AuthorUrs, Nicolae
  1. Introduction

    People are increasingly accustomed to living their lives online. Private companies are offering us a plethora of platforms and websites that move in the cloud things that our parents used to do in face-to-face settings: buying groceries, getting a loan, booking a hotel room, calling a cab, talking with our aunt. To do this, websites, apps, and platforms are continuously improved, aiming constantly at reducing 'friction' (the effort necessary for achieving our goal there). As such, the digital offerings of private companies are improving all the time and have become so intuitive that our children do not need a lot of training (if any at all) to be able to use them.

    The public sector, after few years' lag, is also beginning to improve its digital offerings. In Romania, all towns and cities have a working website and the level of sophistication in the services they offer (both informational and transactional) is constantly increasing. The official website is the main channel through which city halls offer digital public services to citizens and companies. As such, the quality of these websites and the tools offered for citizens with disabilities should be regularly assessed and improved.

    Evidence gathered in the last two decades increasingly support the assertion that usability and accessibility influence the adoption of online services. Several researchers (Fogg et al., 2001; Flavian, Guinaliu and Gurrea, 2006; Robins and Holmes, 2008) found out that trust in the information or services offered by website increases with the quality and usability of the site and that, despite improvements, governmental websites still have problems with usability (Abu Doush and AlMeraj, 2019). At the same time, official websites all around the world (Youngblood and Mackiewicz, 2012; Kopackova, Michalek and Cejna, 2010; Kuzma, 2010; Islam, Rahman and Islam, 2017; Nnko, 2017) have accessibility problems that influence their ability to serve people with disabilities.

    After the COVID-19 pandemic struck, in the first months of 2020, these long-time trends have accelerated. Governments proved they could be agile (providing quick decisions, testing new solutions, keeping those that work and abandoning those that do not) and adaptive (dealing with wicked problems, that have many stakeholders and do not have a clear solution). Although both concepts deal with the response of the government to a sudden change in the environment (such as a medical crisis), there is an inherent tension between the two. Agile is prescriptive, and provides methods, adaptive is descriptive, and can influence the environment, not only adapt to it (Janssen and van der Voort, 2020). Lockdowns and restrictions, which varied in intensity and length, were put in place at one time or another in all countries in Europe (with the notable exception of Belarus). These restrictions, which an increasing number of studies seem to show that work (Caulkins et al., 2021) are imposed and lifted based on the epidemiological situation in each country. The European countries are, at the moment of writing this article (October 2021), going through the fourth or fifth wave of infections, and life has not yet returned to the pre-pandemic normalcy (Economist, 2021).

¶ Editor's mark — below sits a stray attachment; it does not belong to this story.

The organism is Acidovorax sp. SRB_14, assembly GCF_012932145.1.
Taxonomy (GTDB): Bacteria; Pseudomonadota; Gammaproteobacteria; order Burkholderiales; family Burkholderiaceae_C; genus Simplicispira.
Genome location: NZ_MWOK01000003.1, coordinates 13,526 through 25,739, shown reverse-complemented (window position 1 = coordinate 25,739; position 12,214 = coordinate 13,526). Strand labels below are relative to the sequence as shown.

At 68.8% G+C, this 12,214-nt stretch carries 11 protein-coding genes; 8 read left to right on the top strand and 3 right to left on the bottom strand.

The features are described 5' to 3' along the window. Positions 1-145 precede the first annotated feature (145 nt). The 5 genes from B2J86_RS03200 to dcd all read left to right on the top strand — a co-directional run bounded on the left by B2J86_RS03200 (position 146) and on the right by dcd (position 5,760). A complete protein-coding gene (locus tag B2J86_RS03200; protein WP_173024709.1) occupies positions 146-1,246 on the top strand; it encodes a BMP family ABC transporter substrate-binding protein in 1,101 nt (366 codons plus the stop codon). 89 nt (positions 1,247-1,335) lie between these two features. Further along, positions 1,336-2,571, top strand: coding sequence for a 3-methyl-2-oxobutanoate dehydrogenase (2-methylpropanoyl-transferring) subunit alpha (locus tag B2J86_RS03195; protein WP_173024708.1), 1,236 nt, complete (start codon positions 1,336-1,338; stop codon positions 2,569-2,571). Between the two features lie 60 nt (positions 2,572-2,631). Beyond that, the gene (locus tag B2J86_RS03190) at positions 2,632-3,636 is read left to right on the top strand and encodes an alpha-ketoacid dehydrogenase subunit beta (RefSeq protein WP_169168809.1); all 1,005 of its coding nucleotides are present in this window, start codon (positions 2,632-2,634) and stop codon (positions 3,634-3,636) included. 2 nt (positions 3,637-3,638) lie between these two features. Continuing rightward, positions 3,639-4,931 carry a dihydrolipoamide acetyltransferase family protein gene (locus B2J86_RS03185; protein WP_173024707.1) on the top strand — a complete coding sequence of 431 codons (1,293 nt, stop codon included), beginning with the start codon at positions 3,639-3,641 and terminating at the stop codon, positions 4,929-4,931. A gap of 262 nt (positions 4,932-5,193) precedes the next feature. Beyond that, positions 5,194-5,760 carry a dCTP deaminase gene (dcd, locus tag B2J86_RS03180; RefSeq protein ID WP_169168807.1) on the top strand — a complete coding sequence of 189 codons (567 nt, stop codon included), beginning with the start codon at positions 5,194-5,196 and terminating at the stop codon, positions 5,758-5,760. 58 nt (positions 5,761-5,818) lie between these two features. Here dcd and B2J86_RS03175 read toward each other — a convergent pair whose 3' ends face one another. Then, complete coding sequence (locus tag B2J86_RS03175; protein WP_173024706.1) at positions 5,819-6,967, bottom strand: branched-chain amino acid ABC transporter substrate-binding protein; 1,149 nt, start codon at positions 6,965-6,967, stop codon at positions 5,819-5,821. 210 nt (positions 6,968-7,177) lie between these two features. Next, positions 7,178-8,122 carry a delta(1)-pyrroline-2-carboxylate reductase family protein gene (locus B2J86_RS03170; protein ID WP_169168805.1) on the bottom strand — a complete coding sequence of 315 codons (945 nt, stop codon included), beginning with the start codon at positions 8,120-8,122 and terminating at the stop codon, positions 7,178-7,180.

The digital transformation of work styles is gathering pace, spearheaded by private companies and the digital tools used for interacting with customers are increasingly important. The number of companies that use digital technologies is increasing (European Commission, 2021). These developments are also influencing public entities, not only in the way in which public servants work, but in the way in which participatory mechanisms are transformed (Kodama, 2020). For these potential improvements to come to fruition, digital technologies should become more central to the way in which public institutions deliver their services. The new coronavirus pandemic also showed that digital tools could be a powerful tool for delivering public services in situations that preclude face-to-face interactions (Agostino, Arnaboldi and Lerna, 2021) and can be quickly adopted by citizens and companies. Research show that around half of companies have prepared a business continuity plan that, in essence, plots a way for organizations to react in the event of a crisis (Mercer Global, 2020). How widespread are such continuity plans inside governmental organizations is fuzzier, but, in Romania at least, such plans, when present, exist generally only on paper, are not feasible and were not implemented during the COVID-19 crisis. Both academic research (Gabryelczyk, 2020) and anecdotal information point to this being the case in other countries as well. A lot of ad-hoc solutions were implemented, many of them 'good-enough', as opposed to the higher standards requested by public institutions in normal times. Some of these shoe-string solutions have proven very useful and are constantly updated and upgraded, with good chances they will be kept even after the pandemic crises subsides.